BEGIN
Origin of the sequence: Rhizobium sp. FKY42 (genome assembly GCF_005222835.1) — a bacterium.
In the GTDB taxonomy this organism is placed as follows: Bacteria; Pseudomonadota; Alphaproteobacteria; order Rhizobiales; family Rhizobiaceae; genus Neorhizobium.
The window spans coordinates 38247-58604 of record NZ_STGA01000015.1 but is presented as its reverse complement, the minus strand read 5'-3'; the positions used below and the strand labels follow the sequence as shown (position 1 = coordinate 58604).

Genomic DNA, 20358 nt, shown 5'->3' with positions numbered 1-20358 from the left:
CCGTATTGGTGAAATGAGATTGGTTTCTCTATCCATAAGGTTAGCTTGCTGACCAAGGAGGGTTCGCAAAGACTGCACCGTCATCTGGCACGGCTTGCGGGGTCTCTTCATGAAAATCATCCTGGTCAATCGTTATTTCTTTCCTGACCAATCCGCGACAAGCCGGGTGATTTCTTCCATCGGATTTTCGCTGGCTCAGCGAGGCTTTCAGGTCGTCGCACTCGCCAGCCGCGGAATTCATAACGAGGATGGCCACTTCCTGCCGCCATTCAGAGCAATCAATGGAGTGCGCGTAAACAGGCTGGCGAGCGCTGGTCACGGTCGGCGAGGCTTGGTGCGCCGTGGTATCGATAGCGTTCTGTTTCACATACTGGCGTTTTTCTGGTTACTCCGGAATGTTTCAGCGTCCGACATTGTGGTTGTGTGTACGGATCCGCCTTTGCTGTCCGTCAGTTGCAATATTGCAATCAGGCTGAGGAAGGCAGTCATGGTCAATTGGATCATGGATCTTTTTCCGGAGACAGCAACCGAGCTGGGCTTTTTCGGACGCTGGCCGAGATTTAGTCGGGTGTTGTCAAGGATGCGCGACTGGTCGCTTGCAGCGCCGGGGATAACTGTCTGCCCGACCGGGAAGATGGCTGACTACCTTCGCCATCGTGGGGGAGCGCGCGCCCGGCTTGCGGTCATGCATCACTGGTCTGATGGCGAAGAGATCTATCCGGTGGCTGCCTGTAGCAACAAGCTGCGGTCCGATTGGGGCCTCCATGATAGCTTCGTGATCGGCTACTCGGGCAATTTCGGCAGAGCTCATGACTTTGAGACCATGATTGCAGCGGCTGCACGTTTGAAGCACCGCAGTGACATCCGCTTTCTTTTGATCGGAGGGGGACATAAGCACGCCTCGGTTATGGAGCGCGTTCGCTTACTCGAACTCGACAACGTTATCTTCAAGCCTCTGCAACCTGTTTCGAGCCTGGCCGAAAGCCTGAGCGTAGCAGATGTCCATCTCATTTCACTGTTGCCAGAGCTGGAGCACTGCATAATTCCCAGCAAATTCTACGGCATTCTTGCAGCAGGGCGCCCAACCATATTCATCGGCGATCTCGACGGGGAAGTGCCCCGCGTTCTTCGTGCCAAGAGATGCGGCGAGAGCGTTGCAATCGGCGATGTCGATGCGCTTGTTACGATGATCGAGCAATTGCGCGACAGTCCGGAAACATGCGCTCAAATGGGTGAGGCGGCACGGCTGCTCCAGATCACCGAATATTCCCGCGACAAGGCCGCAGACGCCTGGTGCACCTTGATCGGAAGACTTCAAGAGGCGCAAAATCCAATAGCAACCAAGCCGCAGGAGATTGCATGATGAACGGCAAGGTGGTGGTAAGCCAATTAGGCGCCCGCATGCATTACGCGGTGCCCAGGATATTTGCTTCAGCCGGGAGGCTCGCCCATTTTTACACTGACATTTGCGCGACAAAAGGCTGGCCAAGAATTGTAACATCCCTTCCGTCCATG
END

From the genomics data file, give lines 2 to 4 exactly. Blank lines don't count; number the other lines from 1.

In the GTDB taxonomy this organism is placed as follows: Bacteria; Pseudomonadota; Alphaproteobacteria; order Rhizobiales; family Rhizobiaceae; genus Neorhizobium.
The window spans coordinates 38247-58604 of record NZ_STGA01000015.1 but is presented as its reverse complement, the minus strand read 5'-3'; the positions used below and the strand labels follow the sequence as shown (position 1 = coordinate 58604).

Genomic DNA, 20358 nt, shown 5'->3' with positions numbered 1-20358 from the left: